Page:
Séminaires de recherche

Harnessing the Wisdom of Crowds*

Finance

Intervenant : Zhi Da
University of Notre Dame - Mendoza College of Business

3 novembre 2016 - T004 - De 14h00 à 15h15


We examine the negative information externality associated with herding on a crowd-based earnings forecast platform (Estimize.com). By tracking user viewing activities, we monitor the amount of information a user views before she makes an earnings forecast. We find that the more public information a user views, the less weight she will put on her private information. While this improves the accuracy of each individual forecast, it reduces the accuracy of the consensus forecast, since useful private information is prevented from entering the consensus. Predictable errors made by “influential users” early on persist in the consensus forecast and result in return predictability at earnings announcements. To address endogeneity concerns related to information acquisition choices, we collaborate with Estimize.com to run experiments where we restrict the information set for randomly selected stocks and users. The experiments confirm that “independent” forecasts lead to a more accurate consensus and convince Estimize.com to switch to a “blind” platform from November 2015. Overall, our findings suggest that the wisdom of crowds can be better harnessed by encouraging independent voices from the participants.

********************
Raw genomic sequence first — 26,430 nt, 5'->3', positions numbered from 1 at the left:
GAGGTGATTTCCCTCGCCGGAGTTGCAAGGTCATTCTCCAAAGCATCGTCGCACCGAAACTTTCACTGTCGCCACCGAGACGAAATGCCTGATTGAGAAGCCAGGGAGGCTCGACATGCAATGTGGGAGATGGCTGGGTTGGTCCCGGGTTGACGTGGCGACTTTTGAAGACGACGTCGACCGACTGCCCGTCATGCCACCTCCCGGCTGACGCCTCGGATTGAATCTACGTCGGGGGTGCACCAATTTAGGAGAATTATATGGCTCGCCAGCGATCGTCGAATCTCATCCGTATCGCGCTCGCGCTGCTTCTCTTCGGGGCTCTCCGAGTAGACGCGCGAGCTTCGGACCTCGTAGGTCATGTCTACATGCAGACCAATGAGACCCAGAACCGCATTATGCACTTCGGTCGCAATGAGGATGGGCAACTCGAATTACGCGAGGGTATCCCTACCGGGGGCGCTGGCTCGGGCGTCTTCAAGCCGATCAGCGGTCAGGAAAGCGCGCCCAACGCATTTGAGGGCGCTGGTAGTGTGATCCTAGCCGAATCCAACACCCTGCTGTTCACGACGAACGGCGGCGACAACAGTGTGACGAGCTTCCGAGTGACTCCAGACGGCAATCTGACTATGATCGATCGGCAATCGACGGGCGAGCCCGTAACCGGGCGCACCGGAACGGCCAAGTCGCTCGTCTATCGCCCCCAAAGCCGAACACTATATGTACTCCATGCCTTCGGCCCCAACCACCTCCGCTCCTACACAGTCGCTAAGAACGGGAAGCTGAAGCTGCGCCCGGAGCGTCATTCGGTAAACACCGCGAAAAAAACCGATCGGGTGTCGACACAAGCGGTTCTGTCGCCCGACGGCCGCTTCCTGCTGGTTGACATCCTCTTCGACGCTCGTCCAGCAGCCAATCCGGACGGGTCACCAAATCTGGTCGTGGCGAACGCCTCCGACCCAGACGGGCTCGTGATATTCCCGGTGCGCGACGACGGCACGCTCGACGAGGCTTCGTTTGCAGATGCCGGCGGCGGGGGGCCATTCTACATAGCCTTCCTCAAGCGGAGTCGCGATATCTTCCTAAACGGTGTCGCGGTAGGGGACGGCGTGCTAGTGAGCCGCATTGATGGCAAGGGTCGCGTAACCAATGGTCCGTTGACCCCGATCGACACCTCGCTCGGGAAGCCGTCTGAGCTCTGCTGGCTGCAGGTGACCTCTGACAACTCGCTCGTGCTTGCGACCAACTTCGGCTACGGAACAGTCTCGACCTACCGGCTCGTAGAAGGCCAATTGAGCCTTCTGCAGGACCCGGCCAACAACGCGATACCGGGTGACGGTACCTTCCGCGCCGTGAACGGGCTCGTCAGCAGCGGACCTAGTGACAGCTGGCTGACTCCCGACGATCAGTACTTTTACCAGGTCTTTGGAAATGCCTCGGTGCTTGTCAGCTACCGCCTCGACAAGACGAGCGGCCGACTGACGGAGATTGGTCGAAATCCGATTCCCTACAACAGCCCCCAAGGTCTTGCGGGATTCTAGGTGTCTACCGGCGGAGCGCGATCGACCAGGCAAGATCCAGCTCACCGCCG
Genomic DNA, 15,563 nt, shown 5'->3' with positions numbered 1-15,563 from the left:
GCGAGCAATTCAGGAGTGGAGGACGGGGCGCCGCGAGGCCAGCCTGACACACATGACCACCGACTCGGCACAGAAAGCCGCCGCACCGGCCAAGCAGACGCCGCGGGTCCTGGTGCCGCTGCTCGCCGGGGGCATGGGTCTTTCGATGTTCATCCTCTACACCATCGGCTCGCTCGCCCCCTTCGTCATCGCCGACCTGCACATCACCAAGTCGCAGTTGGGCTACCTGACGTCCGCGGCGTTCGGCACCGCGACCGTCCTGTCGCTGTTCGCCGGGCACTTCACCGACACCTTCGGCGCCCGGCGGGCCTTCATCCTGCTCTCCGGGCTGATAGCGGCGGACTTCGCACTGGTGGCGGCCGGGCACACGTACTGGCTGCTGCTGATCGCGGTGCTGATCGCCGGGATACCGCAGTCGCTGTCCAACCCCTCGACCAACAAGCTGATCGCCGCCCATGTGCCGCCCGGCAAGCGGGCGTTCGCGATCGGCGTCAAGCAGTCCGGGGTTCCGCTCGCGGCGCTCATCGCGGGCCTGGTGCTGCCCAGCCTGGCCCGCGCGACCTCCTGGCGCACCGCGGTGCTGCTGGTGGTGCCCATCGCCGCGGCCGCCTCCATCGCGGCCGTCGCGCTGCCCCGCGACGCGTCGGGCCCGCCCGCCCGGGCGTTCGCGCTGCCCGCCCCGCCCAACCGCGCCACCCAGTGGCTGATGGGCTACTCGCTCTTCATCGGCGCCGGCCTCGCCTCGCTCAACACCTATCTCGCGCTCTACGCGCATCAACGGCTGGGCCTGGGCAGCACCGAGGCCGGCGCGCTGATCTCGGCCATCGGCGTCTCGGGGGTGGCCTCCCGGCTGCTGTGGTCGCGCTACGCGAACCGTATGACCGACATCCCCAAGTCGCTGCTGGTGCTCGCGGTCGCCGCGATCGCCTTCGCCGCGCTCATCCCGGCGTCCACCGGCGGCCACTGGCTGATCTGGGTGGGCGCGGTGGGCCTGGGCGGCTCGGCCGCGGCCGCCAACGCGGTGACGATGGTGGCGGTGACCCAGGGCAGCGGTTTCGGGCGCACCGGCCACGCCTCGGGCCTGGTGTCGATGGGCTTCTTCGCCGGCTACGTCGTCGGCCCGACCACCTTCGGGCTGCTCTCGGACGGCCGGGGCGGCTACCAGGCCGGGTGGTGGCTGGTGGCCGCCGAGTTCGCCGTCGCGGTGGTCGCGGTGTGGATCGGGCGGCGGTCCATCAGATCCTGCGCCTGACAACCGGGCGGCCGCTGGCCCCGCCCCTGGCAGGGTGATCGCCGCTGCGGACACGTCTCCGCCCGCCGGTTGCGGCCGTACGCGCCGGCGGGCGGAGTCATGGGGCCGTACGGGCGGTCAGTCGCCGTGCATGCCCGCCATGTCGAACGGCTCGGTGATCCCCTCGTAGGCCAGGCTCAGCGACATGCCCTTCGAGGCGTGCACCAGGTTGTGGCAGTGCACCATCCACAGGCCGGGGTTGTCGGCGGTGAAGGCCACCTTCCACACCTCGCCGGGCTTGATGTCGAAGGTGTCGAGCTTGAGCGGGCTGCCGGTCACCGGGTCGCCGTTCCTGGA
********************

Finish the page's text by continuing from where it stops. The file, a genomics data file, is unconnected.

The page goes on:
Finance

Intervenant : Xavier Gabaix

13 juin 2019 - T104 - De 14h00 à 15h15


Finance

Intervenant : Adriano Rampini

23 mai 2019 - T105 - De 14h00 à 15h15


Finance

Intervenant : Luke Taylor

16 mai 2019 - T105 - De 14h00 à 15h15


Finance

Intervenant : Jessica Jeffers

18 avril 2019 - T104 - De 14h00 à 15h15


Finance

Intervenant : Emil Verner

4 avril 2019 - T104 - De 14h00 à 15h15


Contacts  

Département Finance 

Campus HEC Paris
1, rue de la Libération
78351 Jouy-en-Josas cedex
France

Faculté  

Franck CEDDAHA

Finance

Voir le CV

4th Annual HEC Paris Workshop Preliminary Program “Banking, Finance, Macroeconomics and the Real Economy”  


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